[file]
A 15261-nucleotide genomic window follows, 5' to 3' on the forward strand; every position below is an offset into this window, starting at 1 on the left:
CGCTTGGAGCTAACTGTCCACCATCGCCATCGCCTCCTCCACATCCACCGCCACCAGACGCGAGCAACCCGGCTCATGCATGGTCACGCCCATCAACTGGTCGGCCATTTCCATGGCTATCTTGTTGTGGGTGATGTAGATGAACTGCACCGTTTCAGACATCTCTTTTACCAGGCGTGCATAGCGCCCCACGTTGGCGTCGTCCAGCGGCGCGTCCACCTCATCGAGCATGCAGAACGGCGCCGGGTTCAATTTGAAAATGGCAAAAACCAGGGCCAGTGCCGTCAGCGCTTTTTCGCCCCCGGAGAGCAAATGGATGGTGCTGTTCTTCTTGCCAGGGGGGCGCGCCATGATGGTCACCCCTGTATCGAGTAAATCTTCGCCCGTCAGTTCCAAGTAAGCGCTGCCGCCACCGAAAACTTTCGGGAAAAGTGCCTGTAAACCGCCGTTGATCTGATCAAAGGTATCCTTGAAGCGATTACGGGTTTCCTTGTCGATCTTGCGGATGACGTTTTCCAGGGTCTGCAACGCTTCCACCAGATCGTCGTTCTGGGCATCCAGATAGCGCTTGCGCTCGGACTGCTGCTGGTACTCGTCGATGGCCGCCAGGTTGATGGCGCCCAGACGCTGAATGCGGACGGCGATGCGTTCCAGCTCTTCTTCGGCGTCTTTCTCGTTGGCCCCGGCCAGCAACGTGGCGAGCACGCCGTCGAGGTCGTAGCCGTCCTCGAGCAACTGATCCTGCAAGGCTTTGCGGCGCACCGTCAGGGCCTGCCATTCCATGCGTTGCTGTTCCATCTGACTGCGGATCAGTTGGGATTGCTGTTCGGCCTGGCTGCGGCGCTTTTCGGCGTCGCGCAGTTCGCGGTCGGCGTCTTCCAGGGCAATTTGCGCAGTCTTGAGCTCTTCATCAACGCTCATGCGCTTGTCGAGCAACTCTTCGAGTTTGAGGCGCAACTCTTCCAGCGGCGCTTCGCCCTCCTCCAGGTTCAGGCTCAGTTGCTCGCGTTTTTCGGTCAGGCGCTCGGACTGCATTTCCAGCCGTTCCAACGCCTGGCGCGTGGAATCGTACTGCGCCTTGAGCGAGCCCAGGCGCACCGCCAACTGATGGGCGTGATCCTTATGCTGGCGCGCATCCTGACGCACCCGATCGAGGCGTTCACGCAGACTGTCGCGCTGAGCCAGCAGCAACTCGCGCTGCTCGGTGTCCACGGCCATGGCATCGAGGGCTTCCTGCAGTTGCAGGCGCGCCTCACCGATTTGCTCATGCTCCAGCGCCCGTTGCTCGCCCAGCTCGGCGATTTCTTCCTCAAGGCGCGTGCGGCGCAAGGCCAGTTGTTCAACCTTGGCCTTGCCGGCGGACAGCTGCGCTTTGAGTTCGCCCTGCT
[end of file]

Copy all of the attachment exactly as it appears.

A 15261-nucleotide genomic window follows, 5' to 3' on the forward strand; every position below is an offset into this window, starting at 1 on the left:
CGCTTGGAGCTAACTGTCCACCATCGCCATCGCCTCCTCCACATCCACCGCCACCAGACGCGAGCAACCCGGCTCATGCATGGTCACGCCCATCAACTGGTCGGCCATTTCCATGGCTATCTTGTTGTGGGTGATGTAGATGAACTGCACCGTTTCAGACATCTCTTTTACCAGGCGTGCATAGCGCCCCACGTTGGCGTCGTCCAGCGGCGCGTCCACCTCATCGAGCATGCAGAACGGCGCCGGGTTCAATTTGAAAATGGCAAAAACCAGGGCCAGTGCCGTCAGCGCTTTTTCGCCCCCGGAGAGCAAATGGATGGTGCTGTTCTTCTTGCCAGGGGGGCGCGCCATGATGGTCACCCCTGTATCGAGTAAATCTTCGCCCGTCAGTTCCAAGTAAGCGCTGCCGCCACCGAAAACTTTCGGGAAAAGTGCCTGTAAACCGCCGTTGATCTGATCAAAGGTATCCTTGAAGCGATTACGGGTTTCCTTGTCGATCTTGCGGATGACGTTTTCCAGGGTCTGCAACGCTTCCACCAGATCGTCGTTCTGGGCATCCAGATAGCGCTTGCGCTCGGACTGCTGCTGGTACTCGTCGATGGCCGCCAGGTTGATGGCGCCCAGACGCTGAATGCGGACGGCGATGCGTTCCAGCTCTTCTTCGGCGTCTTTCTCGTTGGCCCCGGCCAGCAACGTGGCGAGCACGCCGTCGAGGTCGTAGCCGTCCTCGAGCAACTGATCCTGCAAGGCTTTGCGGCGCACCGTCAGGGCCTGCCATTCCATGCGTTGCTGTTCCATCTGACTGCGGATCAGTTGGGATTGCTGTTCGGCCTGGCTGCGGCGCTTTTCGGCGTCGCGCAGTTCGCGGTCGGCGTCTTCCAGGGCAATTTGCGCAGTCTTGAGCTCTTCATCAACGCTCATGCGCTTGTCGAGCAACTCTTCGAGTTTGAGGCGCAACTCTTCCAGCGGCGCTTCGCCCTCCTCCAGGTTCAGGCTCAGTTGCTCGCGTTTTTCGGTCAGGCGCTCGGACTGCATTTCCAGCCGTTCCAACGCCTGGCGCGTGGAATCGTACTGCGCCTTGAGCGAGCCCAGGCGCACCGCCAACTGATGGGCGTGATCCTTATGCTGGCGCGCATCCTGACGCACCCGATCGAGGCGTTCACGCAGACTGTCGCGCTGAGCCAGCAGCAACTCGCGCTGCTCGGTGTCCACGGCCATGGCATCGAGGGCTTCCTGCAGTTGCAGGCGCGCCTCACCGATTTGCTCATGCTCCAGCGCCCGTTGCTCGCCCAGCTCGGCGATTTCTTCCTCAAGGCGCGTGCGGCGCAAGGCCAGTTGTTCAACCTTGGCCTTGCCGGCGGACAGCTGCGCTTTGAGTTCGCCCTGCT